Christmas Holidays Meaning & Symbolism

Poinsettia Meaning and Symbolism

red and white poinsettias

If there’s one flower that’s synonymous with Christmas, it’s the poinsettia. Their bright green leaves and colorful bracts brighten up the home and fill your home with cheer. So while Santa and the Elves are busy preparing for Christmas, take a moment to order plant delivery for Christmas.

Even if you’ve had poinsettias in your home for years, you might not know much about these plants. What do they mean and how did they become tied to Christmas? We’re going to cover some poinsettia symbolism as well as a few fun historical facts and care tips. By the time you’re done reading, you just may find yourself asking for more than a few of these plants this year.

Where Do Poinsettias Come From?

While you probably associate poinsettias with cold weather and winter, these plants aren’t native to chilly regions. In fact, they were once strangers to frosts and snow.

The Christmas poinsettia (Euphorbia pulcherrima) we know and love is native to Southern Mexico as well as parts of Guatemala and El Salvador. While these plants grow across this region, one especially robust population of plants exists in the Mexican state of Guerrero.

In their native habitat, these plants grow as large shrubs or small trees. Imagine the poinsettia plants you love, just a whole lot bigger.

While the Christmas poinsettia is probably the plant you think of when you hear the word “poinsettia,” there are other species that people refer to as poinsettias. The painted poinsettia (Euphorbia cyathophora) clearly resembles it’s more popular cousin, but it has smaller colorful portions. This species is native to the Southern US, so you may spot it growing in wild areas.

The Story Behind the Poinsettia Name

Even if you grew up calling these plants poinsettias, they didn’t always hold this name. Previously they had been called the Mexican flame flower or painted leaf. You might still see them referred to by these names.

The name poinsettia emerged after US botanist Joel Roberts Poinsett became the first US minister to Mexico. During his time in Mexico, Poinsett discovered the beautiful plants. In 1826, he sent some plants back to the US. Over time, he and his team successfully cultivated these plants in his South Carolina greenhouses.

Before long, word of the plant spread. It was exhibited at the first Pennsylvania Horticultural Society show (now the Philadelphia Flower Show), and made its way across the Atlantic to England. As the plant’s popularity grew, people began referring to these plants as poinsettias.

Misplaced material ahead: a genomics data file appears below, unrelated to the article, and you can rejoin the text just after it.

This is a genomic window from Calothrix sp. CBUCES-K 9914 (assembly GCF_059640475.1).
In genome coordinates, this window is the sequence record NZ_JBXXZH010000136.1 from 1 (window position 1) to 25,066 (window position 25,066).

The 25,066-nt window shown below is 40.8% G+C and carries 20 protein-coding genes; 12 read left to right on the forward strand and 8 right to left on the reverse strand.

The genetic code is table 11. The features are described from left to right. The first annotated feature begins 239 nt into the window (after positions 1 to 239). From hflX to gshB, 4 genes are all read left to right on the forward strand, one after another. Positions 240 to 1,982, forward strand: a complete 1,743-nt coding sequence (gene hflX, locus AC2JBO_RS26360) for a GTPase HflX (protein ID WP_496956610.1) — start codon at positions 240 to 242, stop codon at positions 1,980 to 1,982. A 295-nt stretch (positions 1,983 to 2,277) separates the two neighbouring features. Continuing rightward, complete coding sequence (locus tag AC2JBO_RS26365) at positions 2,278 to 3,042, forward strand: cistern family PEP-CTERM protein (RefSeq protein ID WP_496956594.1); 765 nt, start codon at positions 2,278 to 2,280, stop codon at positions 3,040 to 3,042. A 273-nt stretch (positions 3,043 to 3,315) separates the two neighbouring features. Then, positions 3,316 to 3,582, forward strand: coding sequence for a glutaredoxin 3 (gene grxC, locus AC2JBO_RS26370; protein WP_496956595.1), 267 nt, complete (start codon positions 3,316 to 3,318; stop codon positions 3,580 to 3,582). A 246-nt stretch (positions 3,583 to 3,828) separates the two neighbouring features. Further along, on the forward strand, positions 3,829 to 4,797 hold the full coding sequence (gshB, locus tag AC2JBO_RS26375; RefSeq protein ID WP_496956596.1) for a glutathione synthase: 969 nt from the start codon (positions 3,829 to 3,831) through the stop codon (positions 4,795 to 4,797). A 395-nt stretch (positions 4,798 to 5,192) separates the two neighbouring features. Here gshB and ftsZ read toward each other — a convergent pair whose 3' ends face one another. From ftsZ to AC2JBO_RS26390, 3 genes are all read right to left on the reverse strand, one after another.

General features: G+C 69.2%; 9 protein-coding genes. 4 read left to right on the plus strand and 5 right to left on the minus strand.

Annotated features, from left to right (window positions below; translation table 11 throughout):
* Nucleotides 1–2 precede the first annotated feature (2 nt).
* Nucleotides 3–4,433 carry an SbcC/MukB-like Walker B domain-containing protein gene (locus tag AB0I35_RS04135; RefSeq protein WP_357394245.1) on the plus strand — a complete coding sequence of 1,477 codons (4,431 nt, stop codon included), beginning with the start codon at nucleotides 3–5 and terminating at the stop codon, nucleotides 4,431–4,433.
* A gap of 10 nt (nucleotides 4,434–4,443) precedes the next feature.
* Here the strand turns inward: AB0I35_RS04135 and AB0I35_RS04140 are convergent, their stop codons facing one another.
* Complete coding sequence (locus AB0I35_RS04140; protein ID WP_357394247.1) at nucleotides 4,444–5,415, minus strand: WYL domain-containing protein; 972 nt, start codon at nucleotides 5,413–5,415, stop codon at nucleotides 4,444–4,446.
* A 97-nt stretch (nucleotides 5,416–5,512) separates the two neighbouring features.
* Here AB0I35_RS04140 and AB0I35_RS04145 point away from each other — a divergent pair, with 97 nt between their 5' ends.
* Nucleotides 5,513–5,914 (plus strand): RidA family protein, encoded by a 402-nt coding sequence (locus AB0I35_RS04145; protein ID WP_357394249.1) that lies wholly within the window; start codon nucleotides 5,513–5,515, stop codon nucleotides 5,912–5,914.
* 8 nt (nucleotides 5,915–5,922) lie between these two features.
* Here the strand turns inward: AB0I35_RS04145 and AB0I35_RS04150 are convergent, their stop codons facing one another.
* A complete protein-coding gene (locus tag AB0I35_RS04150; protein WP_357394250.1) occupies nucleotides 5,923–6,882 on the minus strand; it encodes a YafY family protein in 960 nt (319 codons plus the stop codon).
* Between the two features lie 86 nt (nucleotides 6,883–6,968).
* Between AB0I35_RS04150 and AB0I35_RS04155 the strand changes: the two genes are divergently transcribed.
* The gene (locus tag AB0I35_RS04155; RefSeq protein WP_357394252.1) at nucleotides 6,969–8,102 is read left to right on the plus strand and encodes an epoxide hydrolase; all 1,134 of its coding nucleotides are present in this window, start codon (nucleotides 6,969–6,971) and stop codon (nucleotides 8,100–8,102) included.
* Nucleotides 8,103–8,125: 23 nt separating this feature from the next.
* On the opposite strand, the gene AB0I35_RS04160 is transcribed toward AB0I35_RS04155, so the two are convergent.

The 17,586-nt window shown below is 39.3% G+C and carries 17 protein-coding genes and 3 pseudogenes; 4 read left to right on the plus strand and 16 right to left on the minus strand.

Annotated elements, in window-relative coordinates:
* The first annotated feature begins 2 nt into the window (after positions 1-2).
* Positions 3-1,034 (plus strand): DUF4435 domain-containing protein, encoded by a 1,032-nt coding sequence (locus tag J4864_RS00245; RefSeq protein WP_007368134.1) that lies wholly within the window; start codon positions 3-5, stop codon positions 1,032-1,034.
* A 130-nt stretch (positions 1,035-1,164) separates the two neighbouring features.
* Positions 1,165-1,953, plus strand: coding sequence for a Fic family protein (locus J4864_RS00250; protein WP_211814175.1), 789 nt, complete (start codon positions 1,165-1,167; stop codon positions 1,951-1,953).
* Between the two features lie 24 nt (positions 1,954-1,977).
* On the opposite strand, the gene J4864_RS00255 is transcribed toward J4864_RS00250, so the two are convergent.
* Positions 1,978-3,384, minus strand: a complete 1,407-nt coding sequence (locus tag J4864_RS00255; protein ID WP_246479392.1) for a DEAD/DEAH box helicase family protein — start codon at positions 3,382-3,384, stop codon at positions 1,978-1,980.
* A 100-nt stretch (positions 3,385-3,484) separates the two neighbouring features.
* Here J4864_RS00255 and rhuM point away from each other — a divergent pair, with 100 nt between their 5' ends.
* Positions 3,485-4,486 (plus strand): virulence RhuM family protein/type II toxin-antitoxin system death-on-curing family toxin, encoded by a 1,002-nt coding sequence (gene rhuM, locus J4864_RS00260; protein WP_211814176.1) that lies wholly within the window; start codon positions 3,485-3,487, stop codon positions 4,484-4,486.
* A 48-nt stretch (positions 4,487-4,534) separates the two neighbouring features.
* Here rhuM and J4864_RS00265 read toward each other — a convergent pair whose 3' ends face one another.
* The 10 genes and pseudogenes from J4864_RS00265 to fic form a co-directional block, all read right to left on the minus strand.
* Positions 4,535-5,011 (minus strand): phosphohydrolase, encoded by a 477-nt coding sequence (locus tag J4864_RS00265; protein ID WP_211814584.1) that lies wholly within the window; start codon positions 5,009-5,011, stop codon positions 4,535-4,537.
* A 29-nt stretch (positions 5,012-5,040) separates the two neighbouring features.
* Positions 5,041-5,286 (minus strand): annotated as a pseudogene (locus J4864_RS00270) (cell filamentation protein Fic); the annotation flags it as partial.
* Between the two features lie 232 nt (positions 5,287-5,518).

How Did Poinsettias Become Tied to Christmas?

Before poinsettias were Christmas symbols in the United States, other countries had tied them to the holiday. One Mexican legend tells of a Christmas poinsettia story.

A little girl couldn’t afford to buy Christmas gifts. In her despair, an angel visited her and instructed her to gather weeds as gifts and place them near the church altar. When Maria placed the plants down, they morphed into bright red poinsettias. Since then, these plants have been associated with Christmas.

Today, they’re symbols of Christmas in the United States, United Kingdom, Mexico, and other countries.

Poinsettia Meaning

In the United States and other countries, poinsettias symbolize the Christmas season and the miracles it celebrates. Since these winter plants are often red and green, they fit right in with the holiday hues.

Poinsettias also mean joy, cheer, and success, regardless of their color. If you’re looking to brighten someone’s home during the winter, don’t hesitate to order a plant delivery for Christmas.

Poinsettias in Ancient Mexico

Long before poinsettias lined up against mantles and welcomed you in from the chilly winter air, indigenous peoples cultivated and used these plants. Both the Aztecs and Mayans used these plants for aesthetic and medicinal purposes.

Aztec Use of Poinsettia

The Aztecs call the poinsettia cuetlaxochitl which translates to brilliant flower. They used the bright bracts and the bark to make a colorful red/purple dye.

Poinsettias also had numerous medical uses. People used the sap to increase milk production in lactating women. They also used the sap to remove body hair.

The Aztecs also believed simply being around the plant could affect people. If women got too close to a poinsettia plant, the Aztecs thought their reproductive organs were at risk of infection.

Mayan Use of Poinsettia